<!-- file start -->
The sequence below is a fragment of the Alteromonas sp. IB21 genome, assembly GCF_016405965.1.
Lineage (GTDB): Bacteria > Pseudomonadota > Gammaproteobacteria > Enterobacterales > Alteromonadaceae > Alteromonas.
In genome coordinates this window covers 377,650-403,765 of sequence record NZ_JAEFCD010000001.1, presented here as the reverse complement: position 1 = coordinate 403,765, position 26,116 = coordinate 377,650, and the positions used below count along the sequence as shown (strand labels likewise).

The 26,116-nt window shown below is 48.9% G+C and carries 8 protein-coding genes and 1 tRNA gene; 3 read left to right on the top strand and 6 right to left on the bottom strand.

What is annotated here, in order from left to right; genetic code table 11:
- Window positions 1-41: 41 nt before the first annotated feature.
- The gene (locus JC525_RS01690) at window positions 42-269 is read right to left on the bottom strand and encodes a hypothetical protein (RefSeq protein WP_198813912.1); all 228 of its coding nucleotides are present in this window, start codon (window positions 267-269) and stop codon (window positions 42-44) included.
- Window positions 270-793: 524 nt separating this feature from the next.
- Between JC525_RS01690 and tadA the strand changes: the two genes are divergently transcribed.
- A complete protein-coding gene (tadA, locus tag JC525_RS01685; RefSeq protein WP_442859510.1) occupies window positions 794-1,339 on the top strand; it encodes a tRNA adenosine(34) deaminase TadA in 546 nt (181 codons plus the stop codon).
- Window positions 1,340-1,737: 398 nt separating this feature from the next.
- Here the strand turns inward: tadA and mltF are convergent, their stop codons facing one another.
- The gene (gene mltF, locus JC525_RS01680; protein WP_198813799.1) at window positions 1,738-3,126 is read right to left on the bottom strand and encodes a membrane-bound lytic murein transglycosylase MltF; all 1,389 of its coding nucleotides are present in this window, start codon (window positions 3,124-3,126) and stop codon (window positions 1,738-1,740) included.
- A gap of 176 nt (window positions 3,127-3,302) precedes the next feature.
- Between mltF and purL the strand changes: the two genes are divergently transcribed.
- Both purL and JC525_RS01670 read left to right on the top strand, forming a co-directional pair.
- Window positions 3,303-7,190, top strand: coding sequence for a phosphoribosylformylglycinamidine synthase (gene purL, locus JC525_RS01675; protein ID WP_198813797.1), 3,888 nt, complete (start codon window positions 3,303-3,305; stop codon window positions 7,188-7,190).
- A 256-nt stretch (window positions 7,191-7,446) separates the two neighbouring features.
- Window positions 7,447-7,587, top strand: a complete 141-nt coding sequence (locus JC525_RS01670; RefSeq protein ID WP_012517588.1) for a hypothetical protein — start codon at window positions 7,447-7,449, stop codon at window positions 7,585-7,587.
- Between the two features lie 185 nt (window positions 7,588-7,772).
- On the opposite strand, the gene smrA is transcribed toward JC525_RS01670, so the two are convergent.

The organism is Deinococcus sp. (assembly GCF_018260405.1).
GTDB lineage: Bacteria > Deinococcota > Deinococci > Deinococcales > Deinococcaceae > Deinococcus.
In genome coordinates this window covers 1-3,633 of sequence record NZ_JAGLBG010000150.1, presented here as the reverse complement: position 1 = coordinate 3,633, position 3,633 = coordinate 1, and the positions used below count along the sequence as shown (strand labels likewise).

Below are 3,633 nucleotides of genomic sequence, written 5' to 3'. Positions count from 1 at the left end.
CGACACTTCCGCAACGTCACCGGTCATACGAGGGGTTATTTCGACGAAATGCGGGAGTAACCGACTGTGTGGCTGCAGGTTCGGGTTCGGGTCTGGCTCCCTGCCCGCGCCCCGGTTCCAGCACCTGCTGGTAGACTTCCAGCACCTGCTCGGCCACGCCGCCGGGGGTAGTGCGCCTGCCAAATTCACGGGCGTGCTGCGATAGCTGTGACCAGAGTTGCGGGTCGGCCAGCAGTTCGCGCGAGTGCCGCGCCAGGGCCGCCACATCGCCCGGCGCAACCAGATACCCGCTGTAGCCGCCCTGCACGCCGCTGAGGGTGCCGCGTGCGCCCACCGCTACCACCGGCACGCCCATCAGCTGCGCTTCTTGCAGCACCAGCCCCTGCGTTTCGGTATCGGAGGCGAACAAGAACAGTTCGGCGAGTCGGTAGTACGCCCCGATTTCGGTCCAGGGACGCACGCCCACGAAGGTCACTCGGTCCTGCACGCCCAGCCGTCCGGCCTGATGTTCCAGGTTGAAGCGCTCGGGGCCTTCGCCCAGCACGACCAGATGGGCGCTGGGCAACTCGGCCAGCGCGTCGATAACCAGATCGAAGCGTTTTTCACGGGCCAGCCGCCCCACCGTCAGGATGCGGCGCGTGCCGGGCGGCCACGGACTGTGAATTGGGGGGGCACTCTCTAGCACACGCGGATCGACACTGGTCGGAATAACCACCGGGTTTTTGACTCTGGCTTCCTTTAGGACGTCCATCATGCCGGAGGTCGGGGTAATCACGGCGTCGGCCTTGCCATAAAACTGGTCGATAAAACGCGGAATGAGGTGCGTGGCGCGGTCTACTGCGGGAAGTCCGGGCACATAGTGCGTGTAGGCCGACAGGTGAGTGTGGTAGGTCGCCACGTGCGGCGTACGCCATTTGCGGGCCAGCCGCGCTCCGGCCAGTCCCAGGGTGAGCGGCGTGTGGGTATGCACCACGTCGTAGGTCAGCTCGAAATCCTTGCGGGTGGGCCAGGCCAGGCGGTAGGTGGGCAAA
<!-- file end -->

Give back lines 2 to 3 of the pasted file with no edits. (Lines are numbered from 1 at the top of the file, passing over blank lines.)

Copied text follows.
Lineage (GTDB): Bacteria > Pseudomonadota > Gammaproteobacteria > Enterobacterales > Alteromonadaceae > Alteromonas.
In genome coordinates this window covers 377,650-403,765 of sequence record NZ_JAEFCD010000001.1, presented here as the reverse complement: position 1 = coordinate 403,765, position 26,116 = coordinate 377,650, and the positions used below count along the sequence as shown (strand labels likewise).